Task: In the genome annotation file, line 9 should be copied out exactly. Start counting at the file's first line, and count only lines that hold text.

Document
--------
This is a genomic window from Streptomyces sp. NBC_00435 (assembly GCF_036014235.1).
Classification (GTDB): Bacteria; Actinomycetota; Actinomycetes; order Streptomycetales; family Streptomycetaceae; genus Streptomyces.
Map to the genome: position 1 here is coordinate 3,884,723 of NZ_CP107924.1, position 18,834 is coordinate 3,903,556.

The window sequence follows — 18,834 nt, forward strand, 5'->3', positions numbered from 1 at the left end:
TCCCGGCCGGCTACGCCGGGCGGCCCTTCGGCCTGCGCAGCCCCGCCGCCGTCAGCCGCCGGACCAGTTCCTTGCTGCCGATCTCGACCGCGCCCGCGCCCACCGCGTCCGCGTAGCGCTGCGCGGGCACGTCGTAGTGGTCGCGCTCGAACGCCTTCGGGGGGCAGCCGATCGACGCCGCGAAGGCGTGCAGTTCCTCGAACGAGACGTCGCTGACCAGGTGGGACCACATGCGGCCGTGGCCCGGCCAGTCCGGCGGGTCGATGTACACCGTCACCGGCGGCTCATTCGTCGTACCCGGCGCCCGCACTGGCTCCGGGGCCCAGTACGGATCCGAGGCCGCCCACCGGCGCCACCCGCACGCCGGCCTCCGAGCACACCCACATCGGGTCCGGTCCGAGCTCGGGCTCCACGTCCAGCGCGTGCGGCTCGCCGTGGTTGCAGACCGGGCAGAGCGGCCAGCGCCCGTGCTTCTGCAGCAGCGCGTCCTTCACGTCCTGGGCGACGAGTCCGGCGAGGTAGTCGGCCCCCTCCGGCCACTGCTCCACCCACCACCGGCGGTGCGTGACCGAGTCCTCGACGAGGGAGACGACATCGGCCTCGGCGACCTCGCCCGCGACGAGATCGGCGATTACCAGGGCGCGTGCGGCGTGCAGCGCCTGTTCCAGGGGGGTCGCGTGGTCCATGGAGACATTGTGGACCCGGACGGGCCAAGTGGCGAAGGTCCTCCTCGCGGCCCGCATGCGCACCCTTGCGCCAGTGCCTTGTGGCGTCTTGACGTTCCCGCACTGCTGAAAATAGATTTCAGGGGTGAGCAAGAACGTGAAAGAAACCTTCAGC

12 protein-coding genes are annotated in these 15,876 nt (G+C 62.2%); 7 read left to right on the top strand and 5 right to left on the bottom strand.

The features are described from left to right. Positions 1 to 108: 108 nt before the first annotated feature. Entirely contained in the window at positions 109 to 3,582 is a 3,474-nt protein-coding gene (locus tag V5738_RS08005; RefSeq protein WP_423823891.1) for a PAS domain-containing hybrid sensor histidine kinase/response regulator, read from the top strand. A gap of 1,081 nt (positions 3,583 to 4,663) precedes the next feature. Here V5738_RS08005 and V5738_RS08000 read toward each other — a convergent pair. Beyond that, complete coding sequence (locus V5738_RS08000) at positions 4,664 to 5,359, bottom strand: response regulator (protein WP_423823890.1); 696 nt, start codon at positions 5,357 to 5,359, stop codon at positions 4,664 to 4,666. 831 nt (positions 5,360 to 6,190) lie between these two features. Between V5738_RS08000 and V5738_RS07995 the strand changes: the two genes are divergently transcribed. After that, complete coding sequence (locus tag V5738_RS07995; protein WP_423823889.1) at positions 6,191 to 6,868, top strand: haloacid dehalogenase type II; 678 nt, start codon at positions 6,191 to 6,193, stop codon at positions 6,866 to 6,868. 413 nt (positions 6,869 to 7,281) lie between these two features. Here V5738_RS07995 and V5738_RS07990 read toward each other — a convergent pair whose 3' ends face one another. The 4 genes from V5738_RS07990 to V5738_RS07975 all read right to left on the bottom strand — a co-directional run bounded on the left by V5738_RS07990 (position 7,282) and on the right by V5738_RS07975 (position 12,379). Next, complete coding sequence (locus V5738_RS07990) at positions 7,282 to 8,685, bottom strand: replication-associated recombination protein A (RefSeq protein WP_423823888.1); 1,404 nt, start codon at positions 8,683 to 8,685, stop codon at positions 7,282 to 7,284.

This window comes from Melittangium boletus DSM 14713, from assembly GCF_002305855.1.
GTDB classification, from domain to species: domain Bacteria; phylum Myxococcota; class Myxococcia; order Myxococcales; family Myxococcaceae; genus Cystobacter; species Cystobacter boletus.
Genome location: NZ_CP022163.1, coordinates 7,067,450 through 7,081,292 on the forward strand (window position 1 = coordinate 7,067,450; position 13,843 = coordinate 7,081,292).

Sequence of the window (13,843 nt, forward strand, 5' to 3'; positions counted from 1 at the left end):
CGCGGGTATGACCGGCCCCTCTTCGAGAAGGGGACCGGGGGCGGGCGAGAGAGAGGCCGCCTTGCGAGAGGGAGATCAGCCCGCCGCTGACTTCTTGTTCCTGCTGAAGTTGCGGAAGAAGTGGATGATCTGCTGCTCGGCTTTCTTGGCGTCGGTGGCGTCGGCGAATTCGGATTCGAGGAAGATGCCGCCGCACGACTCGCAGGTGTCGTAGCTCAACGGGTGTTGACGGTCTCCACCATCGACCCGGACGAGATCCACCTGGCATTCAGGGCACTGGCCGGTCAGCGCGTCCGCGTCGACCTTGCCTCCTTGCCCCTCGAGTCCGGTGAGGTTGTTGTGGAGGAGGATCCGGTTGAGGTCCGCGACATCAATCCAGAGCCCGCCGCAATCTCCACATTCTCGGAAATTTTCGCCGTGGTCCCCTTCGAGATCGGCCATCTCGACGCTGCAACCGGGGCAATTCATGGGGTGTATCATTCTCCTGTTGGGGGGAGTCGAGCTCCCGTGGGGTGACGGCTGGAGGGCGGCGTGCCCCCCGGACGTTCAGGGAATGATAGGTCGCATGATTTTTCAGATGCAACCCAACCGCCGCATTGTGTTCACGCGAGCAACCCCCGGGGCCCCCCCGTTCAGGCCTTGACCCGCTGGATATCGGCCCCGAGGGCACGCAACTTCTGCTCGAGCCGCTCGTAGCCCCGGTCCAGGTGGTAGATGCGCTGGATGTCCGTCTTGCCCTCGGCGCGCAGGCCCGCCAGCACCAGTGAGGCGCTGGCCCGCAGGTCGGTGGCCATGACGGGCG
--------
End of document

GTDB classification, from domain to species: domain Bacteria; phylum Myxococcota; class Myxococcia; order Myxococcales; family Myxococcaceae; genus Cystobacter; species Cystobacter boletus.